The first Walking Dead volume was a sensational debut that introduced us to a world overrun by a strange plague that turned the populace into zombies. A group of survivors in the rural Midwest headed to Atlanta thinking things would be better there only to find out that the city was festering grounds for the undead. The survivors set up a camp on the outside limits of the city, waiting their turn and figuring out that if they were close to a major city then at least once the National Guard came to rescue people they would be seen, being close to a major city and all.

In this second volume, the surviving group, resigned that the national guard might be a pipe dream and that no one is coming to save them, decide to leave the campsite near Atlanta and instead hit the road cross-country in their RV in hopes of finding normal civilization or at least a safe place to shelter and start a new life. About 20 miles outside of Atlanta, they stumble upon an abandoned gated community called the Wiltshire Estates. Thinking they have found safety, they clean up the houses and occupy them. But of course, Wiltshire Estates turns out to not be as abandoned as they thought and the place is crawling with Zombies. How will they survive this turn?

The first thing I noticed when opening this second volume is that while creator Robert Kirkman is always still behind the wheels as the writer, the illustrator has changed this second time around, with Tony Moore replaced by the tandem of Charlie Adlard & cliff Rathburn. While the new tandem have consciously drawn in a similar style than their predecessor for continuity, subtle differences can be noticed. Todd’s strength was painting unsettling images and sweeping full-page apocalyptic landscapes.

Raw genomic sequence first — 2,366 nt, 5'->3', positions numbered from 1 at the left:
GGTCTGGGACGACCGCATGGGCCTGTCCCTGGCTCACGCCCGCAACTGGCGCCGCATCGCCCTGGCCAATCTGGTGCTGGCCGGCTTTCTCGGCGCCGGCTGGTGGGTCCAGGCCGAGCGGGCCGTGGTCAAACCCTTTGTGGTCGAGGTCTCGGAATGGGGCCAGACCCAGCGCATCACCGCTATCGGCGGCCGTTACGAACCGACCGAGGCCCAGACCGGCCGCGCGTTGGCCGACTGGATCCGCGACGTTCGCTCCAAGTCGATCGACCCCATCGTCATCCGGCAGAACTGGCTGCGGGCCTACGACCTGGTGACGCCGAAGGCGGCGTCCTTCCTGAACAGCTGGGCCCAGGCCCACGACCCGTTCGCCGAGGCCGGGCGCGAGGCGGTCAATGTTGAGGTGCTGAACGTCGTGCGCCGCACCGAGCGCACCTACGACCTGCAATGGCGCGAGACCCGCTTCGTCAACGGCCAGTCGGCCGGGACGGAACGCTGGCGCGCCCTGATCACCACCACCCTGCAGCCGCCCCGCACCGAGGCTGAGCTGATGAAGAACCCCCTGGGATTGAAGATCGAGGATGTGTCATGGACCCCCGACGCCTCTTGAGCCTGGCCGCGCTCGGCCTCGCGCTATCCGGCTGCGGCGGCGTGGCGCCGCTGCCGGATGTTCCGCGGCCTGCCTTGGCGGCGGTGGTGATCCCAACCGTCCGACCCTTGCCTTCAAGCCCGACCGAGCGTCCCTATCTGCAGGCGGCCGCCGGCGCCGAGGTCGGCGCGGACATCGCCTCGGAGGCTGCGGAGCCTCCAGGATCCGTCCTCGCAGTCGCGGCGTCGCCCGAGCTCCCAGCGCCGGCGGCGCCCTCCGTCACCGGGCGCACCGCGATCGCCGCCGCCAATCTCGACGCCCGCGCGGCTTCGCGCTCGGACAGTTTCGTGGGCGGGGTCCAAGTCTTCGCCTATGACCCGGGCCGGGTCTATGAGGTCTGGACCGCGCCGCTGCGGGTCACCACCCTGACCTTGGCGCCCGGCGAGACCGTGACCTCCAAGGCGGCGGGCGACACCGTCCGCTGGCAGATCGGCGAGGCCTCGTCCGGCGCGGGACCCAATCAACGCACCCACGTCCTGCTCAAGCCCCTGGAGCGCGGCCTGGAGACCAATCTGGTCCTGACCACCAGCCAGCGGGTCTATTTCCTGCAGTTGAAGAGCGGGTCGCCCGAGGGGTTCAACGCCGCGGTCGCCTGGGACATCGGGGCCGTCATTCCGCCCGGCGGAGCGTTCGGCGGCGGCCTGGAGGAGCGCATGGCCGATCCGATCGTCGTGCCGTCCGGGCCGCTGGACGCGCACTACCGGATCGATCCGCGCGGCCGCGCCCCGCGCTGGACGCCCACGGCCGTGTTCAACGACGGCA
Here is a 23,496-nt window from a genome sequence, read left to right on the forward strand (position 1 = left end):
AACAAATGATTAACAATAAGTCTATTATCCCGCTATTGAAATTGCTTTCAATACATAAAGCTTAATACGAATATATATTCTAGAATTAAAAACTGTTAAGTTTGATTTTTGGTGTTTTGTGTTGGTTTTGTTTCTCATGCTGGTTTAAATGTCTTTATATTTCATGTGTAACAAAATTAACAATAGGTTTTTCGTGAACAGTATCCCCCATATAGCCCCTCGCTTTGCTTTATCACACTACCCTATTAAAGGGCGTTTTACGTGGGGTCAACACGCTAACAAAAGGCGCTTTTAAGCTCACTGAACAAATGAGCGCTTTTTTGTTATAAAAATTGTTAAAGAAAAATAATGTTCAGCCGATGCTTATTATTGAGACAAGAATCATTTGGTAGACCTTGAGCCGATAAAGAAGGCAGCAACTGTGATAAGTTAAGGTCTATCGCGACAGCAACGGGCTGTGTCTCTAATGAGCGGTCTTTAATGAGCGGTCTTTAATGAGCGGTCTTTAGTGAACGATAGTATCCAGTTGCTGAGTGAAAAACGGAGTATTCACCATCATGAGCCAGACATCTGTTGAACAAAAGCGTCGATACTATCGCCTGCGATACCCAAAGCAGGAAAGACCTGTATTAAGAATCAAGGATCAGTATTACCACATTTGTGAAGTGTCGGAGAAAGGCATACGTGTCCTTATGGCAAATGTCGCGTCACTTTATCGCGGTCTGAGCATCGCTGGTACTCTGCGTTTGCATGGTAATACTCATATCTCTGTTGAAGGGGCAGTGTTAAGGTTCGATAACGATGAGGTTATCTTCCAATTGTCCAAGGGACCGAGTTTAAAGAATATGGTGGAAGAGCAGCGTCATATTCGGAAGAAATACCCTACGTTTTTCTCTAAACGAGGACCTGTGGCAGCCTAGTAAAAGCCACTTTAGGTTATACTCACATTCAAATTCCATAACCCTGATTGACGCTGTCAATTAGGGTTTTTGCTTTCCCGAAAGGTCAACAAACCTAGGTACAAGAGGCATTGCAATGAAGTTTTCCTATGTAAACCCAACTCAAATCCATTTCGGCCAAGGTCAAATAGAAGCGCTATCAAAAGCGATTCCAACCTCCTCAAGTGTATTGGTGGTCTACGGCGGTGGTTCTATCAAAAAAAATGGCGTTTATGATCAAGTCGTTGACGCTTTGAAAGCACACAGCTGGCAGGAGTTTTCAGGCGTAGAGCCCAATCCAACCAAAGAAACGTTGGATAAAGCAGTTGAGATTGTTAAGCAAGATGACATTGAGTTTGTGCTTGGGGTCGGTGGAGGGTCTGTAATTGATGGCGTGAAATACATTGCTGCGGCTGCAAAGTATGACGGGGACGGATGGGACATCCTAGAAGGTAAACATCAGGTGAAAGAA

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7 of 7 people found the following review helpful By Joseph P. Menta, Jr. VINE VOICE on August 18, 2008
Format: Paperback
If you enjoyed the first volume of "The Walking Dead", there's no reason to not pick up this second collection. New artist Charlie Adlard's style is more scratchy and jagged than Tony Moore's smoother realistic take on things in volume one, but jagged and scratchy somehow nicely complements the story's frequent edgy jolts. This is the last handful of stories before the characters begin a long stay in an abandoned prison, so enjoy the variety of locales while you can. "The Walking Dead" isn't perfect: the bickering (between characters who have paired off into couples and between many characters in general) can get tiresome, and often there are too many dense speeches even when characters aren't bickering. But for all its faults (and they're relatively minor ones), "The Walking Dead" is nevertheless a bracing, dramatic piece of ongoing horror fiction that's a welcome antidote to usual comics fare.